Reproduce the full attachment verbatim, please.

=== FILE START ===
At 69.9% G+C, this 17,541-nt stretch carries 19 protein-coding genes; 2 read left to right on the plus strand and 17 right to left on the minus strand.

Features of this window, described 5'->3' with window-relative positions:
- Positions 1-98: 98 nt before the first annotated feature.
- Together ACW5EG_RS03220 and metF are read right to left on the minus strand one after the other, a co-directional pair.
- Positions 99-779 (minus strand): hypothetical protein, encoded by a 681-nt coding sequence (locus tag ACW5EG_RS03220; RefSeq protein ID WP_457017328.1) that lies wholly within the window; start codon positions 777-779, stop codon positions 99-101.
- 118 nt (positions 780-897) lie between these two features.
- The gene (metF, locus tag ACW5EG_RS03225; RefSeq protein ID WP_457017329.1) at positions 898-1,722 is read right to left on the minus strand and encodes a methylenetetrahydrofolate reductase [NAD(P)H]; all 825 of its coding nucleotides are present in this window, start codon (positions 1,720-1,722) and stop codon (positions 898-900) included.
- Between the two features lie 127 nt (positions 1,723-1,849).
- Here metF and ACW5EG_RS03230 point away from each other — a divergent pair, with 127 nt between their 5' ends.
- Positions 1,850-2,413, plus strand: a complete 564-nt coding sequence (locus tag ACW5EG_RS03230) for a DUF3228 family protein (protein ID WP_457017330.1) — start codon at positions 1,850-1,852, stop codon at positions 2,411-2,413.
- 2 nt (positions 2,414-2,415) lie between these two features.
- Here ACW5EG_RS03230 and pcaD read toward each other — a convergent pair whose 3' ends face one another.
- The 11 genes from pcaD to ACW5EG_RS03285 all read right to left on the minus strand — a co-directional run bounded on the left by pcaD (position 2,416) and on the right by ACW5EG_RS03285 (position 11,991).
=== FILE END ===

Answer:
At 69.9% G+C, this 17,541-nt stretch carries 19 protein-coding genes; 2 read left to right on the plus strand and 17 right to left on the minus strand.

Features of this window, described 5'->3' with window-relative positions:
- Positions 1-98: 98 nt before the first annotated feature.
- Together ACW5EG_RS03220 and metF are read right to left on the minus strand one after the other, a co-directional pair.
- Positions 99-779 (minus strand): hypothetical protein, encoded by a 681-nt coding sequence (locus tag ACW5EG_RS03220; RefSeq protein ID WP_457017328.1) that lies wholly within the window; start codon positions 777-779, stop codon positions 99-101.
- 118 nt (positions 780-897) lie between these two features.
- The gene (metF, locus tag ACW5EG_RS03225; RefSeq protein ID WP_457017329.1) at positions 898-1,722 is read right to left on the minus strand and encodes a methylenetetrahydrofolate reductase [NAD(P)H]; all 825 of its coding nucleotides are present in this window, start codon (positions 1,720-1,722) and stop codon (positions 898-900) included.
- Between the two features lie 127 nt (positions 1,723-1,849).
- Here metF and ACW5EG_RS03230 point away from each other — a divergent pair, with 127 nt between their 5' ends.
- Positions 1,850-2,413, plus strand: a complete 564-nt coding sequence (locus tag ACW5EG_RS03230) for a DUF3228 family protein (protein ID WP_457017330.1) — start codon at positions 1,850-1,852, stop codon at positions 2,411-2,413.
- 2 nt (positions 2,414-2,415) lie between these two features.
- Here ACW5EG_RS03230 and pcaD read toward each other — a convergent pair whose 3' ends face one another.
- The 11 genes from pcaD to ACW5EG_RS03285 all read right to left on the minus strand — a co-directional run bounded on the left by pcaD (position 2,416) and on the right by ACW5EG_RS03285 (position 11,991).